The transforming growth factor–β (TGF-β) signaling pathway regulates various physiological processes and has a complex role in cancer. Although TGF-β can suppress tumor growth in the early stages of cancer, it can promote tumor progression in the later stages. Fournier et al. found that a negative feedback regulator of the TGF-β pathway suppressed the metastasis of prostate cancer to bone. Microarray and promoter activity analysis in cultured PC-3 prostate cancer cells showed that TGF-β signaling induced various genes that are associated with multiple steps of the metastatic process, with PMEPA1 (encoding prostate transmembrane protein, androgen induced 1) exhibiting the greatest induction. Bioinformatics analysis of patient samples revealed that lower PMEPA1 expression in primary tumors correlated with increased incidence of recurrence in prostate cancer and breast cancer patients. Compared with normal prostate tissue, PMEPA1 expression was increased in primary prostate tumors but similar in bone metastases, indicating that metastatic progression correlates with a decrease in PMEPA1 expression. Knocking down PMEPA1 increased proliferation of PC-3 cells cultured with TGF-β and increased the number of resulting osteolytic lesions when these PMEPA1-knockdown cells were inoculated into mice. In COS7 cells cotransfected with SMADs or HECT E3 ligases, the membrane-bound isoform of PMEPA1 (but not other isoforms or mutants lacking certain motifs) coimmunoprecipitated with the TGF-β effectors SMAD2 and SMAD3, as well as the E3 ubiquitin ligase NEDD4-1, and enhanced the interaction between SMAD2 and the E3 ligase SMURF2. Curiously, neither a proteasome inhibitor nor expression of a catalytically inactive SMURF2 prevented the inhibitory effect of overexpressed PMEPA1 on TGF-β signaling activity. TGF-β exposure of PC-3 cells in which PMEPA1 was knocked down resulted in increased SMAD2 phosphorylation and increased the nuclear retention time of SMAD2, as well as increased expression of several TGF-β target genes, compared with the TGF-β–induced responses in control cells. The findings suggest that PMEPA1 facilitates the interaction of SMAD2 with E3 ligases to limit TGF-β signaling, perhaps independently of ubiquitin-mediated degradation. Loss of this negative regulation may enable the prometastatic effects of TGF-β cancer patients.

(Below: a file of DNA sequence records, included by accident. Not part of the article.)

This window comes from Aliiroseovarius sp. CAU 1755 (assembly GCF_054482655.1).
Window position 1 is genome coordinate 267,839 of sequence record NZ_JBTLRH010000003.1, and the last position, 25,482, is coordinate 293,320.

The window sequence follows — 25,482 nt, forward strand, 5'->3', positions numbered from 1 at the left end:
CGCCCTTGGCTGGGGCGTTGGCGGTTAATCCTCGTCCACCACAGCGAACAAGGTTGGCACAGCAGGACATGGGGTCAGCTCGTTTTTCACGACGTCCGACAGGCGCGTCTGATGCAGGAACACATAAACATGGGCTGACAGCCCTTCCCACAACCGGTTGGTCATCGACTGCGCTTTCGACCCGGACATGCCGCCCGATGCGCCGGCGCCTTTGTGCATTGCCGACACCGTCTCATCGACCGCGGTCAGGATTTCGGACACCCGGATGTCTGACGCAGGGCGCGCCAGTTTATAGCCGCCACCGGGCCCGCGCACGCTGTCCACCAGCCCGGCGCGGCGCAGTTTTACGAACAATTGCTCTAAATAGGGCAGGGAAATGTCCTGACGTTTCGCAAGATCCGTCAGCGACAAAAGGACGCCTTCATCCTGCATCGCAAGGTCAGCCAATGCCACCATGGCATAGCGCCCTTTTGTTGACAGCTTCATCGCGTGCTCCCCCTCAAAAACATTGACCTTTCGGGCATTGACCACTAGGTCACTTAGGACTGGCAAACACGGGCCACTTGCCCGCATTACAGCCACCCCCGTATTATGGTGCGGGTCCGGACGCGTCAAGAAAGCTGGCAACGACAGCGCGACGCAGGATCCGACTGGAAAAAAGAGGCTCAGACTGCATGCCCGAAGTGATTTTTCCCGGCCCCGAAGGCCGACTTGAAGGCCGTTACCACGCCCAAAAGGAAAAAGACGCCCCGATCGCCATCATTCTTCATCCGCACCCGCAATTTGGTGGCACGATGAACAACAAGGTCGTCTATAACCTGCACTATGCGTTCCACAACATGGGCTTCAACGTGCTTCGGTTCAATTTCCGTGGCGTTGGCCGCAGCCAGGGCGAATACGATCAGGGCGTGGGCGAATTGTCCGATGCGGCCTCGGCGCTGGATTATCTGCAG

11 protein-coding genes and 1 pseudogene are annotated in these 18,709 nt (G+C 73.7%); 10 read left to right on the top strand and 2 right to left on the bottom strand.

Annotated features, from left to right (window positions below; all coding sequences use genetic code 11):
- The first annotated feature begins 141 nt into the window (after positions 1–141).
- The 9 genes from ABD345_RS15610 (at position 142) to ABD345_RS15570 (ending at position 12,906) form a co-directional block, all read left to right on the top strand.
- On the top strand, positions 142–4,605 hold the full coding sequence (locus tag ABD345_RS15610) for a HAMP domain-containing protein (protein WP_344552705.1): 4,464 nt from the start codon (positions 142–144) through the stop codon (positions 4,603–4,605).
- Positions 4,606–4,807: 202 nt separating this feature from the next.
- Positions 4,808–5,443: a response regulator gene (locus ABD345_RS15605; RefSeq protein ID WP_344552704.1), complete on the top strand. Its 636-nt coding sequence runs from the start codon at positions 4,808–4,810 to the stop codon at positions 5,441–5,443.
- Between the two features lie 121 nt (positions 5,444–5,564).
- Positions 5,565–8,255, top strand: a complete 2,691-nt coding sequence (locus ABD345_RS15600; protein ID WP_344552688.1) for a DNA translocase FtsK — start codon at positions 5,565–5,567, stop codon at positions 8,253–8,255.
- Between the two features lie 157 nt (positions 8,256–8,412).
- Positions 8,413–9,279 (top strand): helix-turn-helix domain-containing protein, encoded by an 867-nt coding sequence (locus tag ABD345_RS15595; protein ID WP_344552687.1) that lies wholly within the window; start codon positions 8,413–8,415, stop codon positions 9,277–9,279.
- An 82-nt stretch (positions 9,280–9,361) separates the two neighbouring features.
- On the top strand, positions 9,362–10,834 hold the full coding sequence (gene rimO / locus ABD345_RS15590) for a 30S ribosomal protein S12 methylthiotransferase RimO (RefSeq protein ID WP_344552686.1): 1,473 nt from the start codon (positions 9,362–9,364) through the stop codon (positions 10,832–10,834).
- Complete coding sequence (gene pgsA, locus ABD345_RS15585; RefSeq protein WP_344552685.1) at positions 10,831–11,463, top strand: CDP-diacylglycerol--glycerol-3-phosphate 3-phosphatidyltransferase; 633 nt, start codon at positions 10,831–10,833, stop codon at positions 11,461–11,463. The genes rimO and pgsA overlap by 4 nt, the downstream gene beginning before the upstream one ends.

P. G. J. Fournier, P. Juárez, G. Jiang, G. A. Clines, M. Niewolna, H. S. Kim, H. W. Walton, X. H. Peng, Y. Liu, K. S. Mohammad, C. D. Wells, J. M. Chirgwin, T. A. Guise, The TGF-β signaling regulator PMEPA1 suppresses prostate cancer metastases to bone. Cancer Cell 27, 809–821 (2015). [PubMed]